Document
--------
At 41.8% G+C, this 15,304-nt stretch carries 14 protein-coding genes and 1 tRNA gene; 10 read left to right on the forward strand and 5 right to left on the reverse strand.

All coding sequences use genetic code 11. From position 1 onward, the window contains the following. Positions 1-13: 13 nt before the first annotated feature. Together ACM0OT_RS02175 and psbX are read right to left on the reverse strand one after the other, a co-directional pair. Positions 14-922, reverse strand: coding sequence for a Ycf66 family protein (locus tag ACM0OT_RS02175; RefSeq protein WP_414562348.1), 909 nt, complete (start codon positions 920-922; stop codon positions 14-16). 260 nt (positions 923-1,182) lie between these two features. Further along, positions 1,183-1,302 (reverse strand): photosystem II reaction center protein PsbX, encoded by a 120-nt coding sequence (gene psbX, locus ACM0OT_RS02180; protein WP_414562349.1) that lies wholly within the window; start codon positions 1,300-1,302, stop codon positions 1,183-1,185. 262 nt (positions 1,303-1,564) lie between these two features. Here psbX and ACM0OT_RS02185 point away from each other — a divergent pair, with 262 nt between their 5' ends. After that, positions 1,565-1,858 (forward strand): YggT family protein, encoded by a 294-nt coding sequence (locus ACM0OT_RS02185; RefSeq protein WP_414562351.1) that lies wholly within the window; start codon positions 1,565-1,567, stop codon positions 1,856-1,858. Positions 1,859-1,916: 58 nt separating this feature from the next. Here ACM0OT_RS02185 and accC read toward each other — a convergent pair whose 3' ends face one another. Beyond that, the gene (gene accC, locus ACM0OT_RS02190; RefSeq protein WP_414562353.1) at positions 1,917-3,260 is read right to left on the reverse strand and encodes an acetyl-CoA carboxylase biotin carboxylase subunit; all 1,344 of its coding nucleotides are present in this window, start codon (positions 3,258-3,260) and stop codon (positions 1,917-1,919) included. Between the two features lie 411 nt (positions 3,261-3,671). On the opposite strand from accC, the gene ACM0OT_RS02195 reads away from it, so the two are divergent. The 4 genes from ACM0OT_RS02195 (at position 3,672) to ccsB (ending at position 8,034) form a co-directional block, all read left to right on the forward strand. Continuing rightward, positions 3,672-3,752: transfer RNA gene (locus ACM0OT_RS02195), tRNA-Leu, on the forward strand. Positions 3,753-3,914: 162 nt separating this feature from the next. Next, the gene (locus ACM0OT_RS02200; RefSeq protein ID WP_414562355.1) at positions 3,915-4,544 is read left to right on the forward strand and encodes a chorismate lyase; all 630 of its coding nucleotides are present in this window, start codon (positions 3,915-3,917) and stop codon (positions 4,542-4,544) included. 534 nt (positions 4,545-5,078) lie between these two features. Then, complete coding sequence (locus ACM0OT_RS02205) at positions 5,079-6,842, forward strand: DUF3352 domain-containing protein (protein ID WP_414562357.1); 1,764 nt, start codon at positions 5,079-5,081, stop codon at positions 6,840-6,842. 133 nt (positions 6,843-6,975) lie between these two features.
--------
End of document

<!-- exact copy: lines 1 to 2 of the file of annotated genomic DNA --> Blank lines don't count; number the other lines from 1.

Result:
At 41.8% G+C, this 15,304-nt stretch carries 14 protein-coding genes and 1 tRNA gene; 10 read left to right on the forward strand and 5 right to left on the reverse strand.

All coding sequences use genetic code 11. From position 1 onward, the window contains the following. Positions 1-13: 13 nt before the first annotated feature. Together ACM0OT_RS02175 and psbX are read right to left on the reverse strand one after the other, a co-directional pair. Positions 14-922, reverse strand: coding sequence for a Ycf66 family protein (locus tag ACM0OT_RS02175; RefSeq protein WP_414562348.1), 909 nt, complete (start codon positions 920-922; stop codon positions 14-16). 260 nt (positions 923-1,182) lie between these two features. Further along, positions 1,183-1,302 (reverse strand): photosystem II reaction center protein PsbX, encoded by a 120-nt coding sequence (gene psbX, locus ACM0OT_RS02180; protein WP_414562349.1) that lies wholly within the window; start codon positions 1,300-1,302, stop codon positions 1,183-1,185. 262 nt (positions 1,303-1,564) lie between these two features. Here psbX and ACM0OT_RS02185 point away from each other — a divergent pair, with 262 nt between their 5' ends. After that, positions 1,565-1,858 (forward strand): YggT family protein, encoded by a 294-nt coding sequence (locus ACM0OT_RS02185; RefSeq protein WP_414562351.1) that lies wholly within the window; start codon positions 1,565-1,567, stop codon positions 1,856-1,858. Positions 1,859-1,916: 58 nt separating this feature from the next. Here ACM0OT_RS02185 and accC read toward each other — a convergent pair whose 3' ends face one another. Beyond that, the gene (gene accC, locus ACM0OT_RS02190; RefSeq protein WP_414562353.1) at positions 1,917-3,260 is read right to left on the reverse strand and encodes an acetyl-CoA carboxylase biotin carboxylase subunit; all 1,344 of its coding nucleotides are present in this window, start codon (positions 3,258-3,260) and stop codon (positions 1,917-1,919) included. Between the two features lie 411 nt (positions 3,261-3,671). On the opposite strand from accC, the gene ACM0OT_RS02195 reads away from it, so the two are divergent. The 4 genes from ACM0OT_RS02195 (at position 3,672) to ccsB (ending at position 8,034) form a co-directional block, all read left to right on the forward strand. Continuing rightward, positions 3,672-3,752: transfer RNA gene (locus ACM0OT_RS02195), tRNA-Leu, on the forward strand. Positions 3,753-3,914: 162 nt separating this feature from the next. Next, the gene (locus ACM0OT_RS02200; RefSeq protein ID WP_414562355.1) at positions 3,915-4,544 is read left to right on the forward strand and encodes a chorismate lyase; all 630 of its coding nucleotides are present in this window, start codon (positions 3,915-3,917) and stop codon (positions 4,542-4,544) included. 534 nt (positions 4,545-5,078) lie between these two features. Then, complete coding sequence (locus ACM0OT_RS02205) at positions 5,079-6,842, forward strand: DUF3352 domain-containing protein (protein ID WP_414562357.1); 1,764 nt, start codon at positions 5,079-5,081, stop codon at positions 6,840-6,842. 133 nt (positions 6,843-6,975) lie between these two features.